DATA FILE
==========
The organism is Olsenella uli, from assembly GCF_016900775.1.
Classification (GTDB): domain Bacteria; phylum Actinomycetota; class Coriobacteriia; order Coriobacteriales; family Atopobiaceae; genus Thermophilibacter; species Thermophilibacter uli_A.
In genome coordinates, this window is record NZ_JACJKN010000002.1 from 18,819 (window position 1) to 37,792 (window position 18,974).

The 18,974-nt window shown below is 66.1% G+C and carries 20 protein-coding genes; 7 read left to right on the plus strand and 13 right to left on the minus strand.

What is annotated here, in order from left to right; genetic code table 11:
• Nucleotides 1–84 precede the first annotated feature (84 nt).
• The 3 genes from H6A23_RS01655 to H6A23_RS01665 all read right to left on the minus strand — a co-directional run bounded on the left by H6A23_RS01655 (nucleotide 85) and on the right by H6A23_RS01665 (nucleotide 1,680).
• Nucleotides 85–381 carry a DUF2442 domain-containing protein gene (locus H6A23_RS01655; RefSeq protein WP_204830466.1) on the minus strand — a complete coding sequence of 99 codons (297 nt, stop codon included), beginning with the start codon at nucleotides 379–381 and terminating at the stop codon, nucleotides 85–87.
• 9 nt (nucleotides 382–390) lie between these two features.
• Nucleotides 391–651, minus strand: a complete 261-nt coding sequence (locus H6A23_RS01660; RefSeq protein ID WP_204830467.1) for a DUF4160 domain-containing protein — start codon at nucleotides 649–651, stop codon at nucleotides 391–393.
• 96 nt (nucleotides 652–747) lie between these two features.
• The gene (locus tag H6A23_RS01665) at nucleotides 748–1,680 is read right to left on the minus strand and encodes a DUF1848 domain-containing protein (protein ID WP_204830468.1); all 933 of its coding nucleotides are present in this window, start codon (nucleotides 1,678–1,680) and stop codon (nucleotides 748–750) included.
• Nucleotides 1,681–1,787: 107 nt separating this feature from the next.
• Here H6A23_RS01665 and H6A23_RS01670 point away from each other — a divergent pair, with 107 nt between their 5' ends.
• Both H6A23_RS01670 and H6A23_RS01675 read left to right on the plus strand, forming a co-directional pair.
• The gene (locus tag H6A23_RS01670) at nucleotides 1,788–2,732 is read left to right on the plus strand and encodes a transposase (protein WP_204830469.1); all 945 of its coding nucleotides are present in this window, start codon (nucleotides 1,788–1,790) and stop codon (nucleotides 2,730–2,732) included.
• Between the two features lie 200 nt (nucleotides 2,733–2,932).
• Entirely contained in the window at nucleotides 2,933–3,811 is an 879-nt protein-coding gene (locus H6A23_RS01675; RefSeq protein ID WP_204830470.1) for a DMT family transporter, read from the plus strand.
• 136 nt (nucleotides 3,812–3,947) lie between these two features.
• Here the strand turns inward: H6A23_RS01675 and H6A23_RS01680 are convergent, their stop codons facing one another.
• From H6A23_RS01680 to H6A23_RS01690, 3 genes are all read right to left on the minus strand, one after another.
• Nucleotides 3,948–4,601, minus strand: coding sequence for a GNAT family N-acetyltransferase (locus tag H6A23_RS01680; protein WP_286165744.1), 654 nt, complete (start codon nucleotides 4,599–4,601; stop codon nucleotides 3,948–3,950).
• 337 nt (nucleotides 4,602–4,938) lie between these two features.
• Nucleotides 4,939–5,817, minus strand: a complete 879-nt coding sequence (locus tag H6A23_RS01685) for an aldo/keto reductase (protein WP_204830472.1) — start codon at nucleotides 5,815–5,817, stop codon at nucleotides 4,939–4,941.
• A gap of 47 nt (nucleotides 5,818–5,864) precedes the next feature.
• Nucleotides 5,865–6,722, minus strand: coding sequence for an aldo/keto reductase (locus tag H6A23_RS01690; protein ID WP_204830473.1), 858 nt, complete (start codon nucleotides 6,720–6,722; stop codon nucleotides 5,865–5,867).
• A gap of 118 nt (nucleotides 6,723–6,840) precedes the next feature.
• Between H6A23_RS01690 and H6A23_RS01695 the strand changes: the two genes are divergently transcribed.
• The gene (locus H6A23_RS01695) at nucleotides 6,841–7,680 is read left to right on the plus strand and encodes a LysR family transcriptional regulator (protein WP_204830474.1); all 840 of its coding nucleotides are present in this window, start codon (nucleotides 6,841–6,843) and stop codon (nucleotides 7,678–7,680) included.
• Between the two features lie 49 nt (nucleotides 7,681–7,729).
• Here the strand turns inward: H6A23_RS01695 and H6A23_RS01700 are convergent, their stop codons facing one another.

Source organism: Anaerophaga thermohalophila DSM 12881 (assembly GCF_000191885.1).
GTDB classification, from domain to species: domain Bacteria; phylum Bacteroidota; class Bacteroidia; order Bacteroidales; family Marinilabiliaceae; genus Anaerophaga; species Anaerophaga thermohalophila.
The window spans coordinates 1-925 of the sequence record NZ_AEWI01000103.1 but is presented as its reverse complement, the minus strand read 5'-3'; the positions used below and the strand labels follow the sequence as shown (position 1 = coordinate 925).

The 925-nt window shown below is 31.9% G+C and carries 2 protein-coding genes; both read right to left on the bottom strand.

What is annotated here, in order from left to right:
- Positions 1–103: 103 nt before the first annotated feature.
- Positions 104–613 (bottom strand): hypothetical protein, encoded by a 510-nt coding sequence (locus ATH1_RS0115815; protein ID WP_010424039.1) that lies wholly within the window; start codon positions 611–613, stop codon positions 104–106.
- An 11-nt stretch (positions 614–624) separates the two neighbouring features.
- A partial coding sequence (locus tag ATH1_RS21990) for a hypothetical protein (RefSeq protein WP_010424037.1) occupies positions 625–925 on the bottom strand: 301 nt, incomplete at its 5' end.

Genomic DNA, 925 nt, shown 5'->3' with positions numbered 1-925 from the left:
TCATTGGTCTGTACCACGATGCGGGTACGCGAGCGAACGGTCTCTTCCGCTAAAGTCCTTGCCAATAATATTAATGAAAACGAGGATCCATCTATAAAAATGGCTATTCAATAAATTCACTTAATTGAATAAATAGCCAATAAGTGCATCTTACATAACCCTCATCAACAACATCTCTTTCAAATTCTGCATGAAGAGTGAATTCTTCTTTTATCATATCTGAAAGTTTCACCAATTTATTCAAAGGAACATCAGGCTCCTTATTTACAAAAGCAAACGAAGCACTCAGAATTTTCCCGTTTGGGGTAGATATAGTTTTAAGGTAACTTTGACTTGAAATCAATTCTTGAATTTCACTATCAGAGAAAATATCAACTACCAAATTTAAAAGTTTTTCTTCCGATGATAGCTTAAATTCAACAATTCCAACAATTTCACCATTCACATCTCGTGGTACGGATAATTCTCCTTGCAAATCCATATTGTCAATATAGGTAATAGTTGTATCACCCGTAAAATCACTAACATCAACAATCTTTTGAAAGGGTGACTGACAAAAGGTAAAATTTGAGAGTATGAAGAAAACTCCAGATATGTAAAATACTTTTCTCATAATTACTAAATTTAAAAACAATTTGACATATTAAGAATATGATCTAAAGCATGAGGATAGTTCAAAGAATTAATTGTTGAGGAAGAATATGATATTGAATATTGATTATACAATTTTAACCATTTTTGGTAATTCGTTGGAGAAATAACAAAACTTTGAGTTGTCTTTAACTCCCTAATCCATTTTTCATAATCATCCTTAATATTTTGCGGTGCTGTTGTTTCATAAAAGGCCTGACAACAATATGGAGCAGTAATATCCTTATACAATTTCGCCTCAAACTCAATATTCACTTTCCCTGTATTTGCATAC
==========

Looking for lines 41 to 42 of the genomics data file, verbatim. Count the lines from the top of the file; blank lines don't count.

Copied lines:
Genomic DNA, 925 nt, shown 5'->3' with positions numbered 1-925 from the left:
TCATTGGTCTGTACCACGATGCGGGTACGCGAGCGAACGGTCTCTTCCGCTAAAGTCCTTGCCAATAATATTAATGAAAACGAGGATCCATCTATAAAAATGGCTATTCAATAAATTCACTTAATTGAATAAATAGCCAATAAGTGCATCTTACATAACCCTCATCAACAACATCTCTTTCAAATTCTGCATGAAGAGTGAATTCTTCTTTTATCATATCTGAAAGTTTCACCAATTTATTCAAAGGAACATCAGGCTCCTTATTTACAAAAGCAAACGAAGCACTCAGAATTTTCCCGTTTGGGGTAGATATAGTTTTAAGGTAACTTTGACTTGAAATCAATTCTTGAATTTCACTATCAGAGAAAATATCAACTACCAAATTTAAAAGTTTTTCTTCCGATGATAGCTTAAATTCAACAATTCCAACAATTTCACCATTCACATCTCGTGGTACGGATAATTCTCCTTGCAAATCCATATTGTCAATATAGGTAATAGTTGTATCACCCGTAAAATCACTAACATCAACAATCTTTTGAAAGGGTGACTGACAAAAGGTAAAATTTGAGAGTATGAAGAAAACTCCAGATATGTAAAATACTTTTCTCATAATTACTAAATTTAAAAACAATTTGACATATTAAGAATATGATCTAAAGCATGAGGATAGTTCAAAGAATTAATTGTTGAGGAAGAATATGATATTGAATATTGATTATACAATTTTAACCATTTTTGGTAATTCGTTGGAGAAATAACAAAACTTTGAGTTGTCTTTAACTCCCTAATCCATTTTTCATAATCATCCTTAATATTTTGCGGTGCTGTTGTTTCATAAAAGGCCTGACAACAATATGGAGCAGTAATATCCTTATACAATTTCGCCTCAAACTCAATATTCACTTTCCCTGTATTTGCATAC